After resigning from his forty-seven year tenure with The Saturday Evening Post in 1963, Norman Rockwell (1894 – 1978) embraced the challenge of addressing the nation’s pressing concerns in pared down, reportorial style. The Problem We All Live With (1963), his illustration for Look magazine, is based upon an actual event, when six-year-old Ruby Bridges was escorted by US Marshalls to her first day at an all-white New Orleans school. Rockwell’s depiction of the vulnerable but dignified girl clearly condemns the actions of those who protest her presence and object to desegregation.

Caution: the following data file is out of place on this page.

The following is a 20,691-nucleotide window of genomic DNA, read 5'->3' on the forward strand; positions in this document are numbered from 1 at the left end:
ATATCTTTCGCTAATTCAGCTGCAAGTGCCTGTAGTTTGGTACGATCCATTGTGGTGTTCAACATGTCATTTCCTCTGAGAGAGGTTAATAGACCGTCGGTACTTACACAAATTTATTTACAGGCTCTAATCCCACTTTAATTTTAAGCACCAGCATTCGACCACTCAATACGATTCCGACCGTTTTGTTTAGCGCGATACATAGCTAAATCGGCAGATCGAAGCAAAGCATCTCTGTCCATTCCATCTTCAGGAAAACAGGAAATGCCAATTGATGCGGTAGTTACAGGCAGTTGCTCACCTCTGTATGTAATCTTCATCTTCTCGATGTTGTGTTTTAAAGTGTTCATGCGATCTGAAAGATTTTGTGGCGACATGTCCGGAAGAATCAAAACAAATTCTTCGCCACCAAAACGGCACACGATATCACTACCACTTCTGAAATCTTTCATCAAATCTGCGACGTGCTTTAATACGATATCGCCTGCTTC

White Dress Worn By Model Lynda Gunn
Rockwell commissioned this white dress, and two others like it, in different sizes from a local Stockbridge, Massachusetts seamstress. He was not sure yet of the age or size of his model, and he typically posed several people in the same role before deciding who best fit the part. For the child in The Problem We All Live With, he ultimately selected his neighbor, Lynda Gunn.
All Photos Taken at The New York Historical Society in Manhattan.
One thought on “Modern Art Monday Presents: Norman Rockwell, The Problem We All Live With”
White Dress is so beautiful. So simple …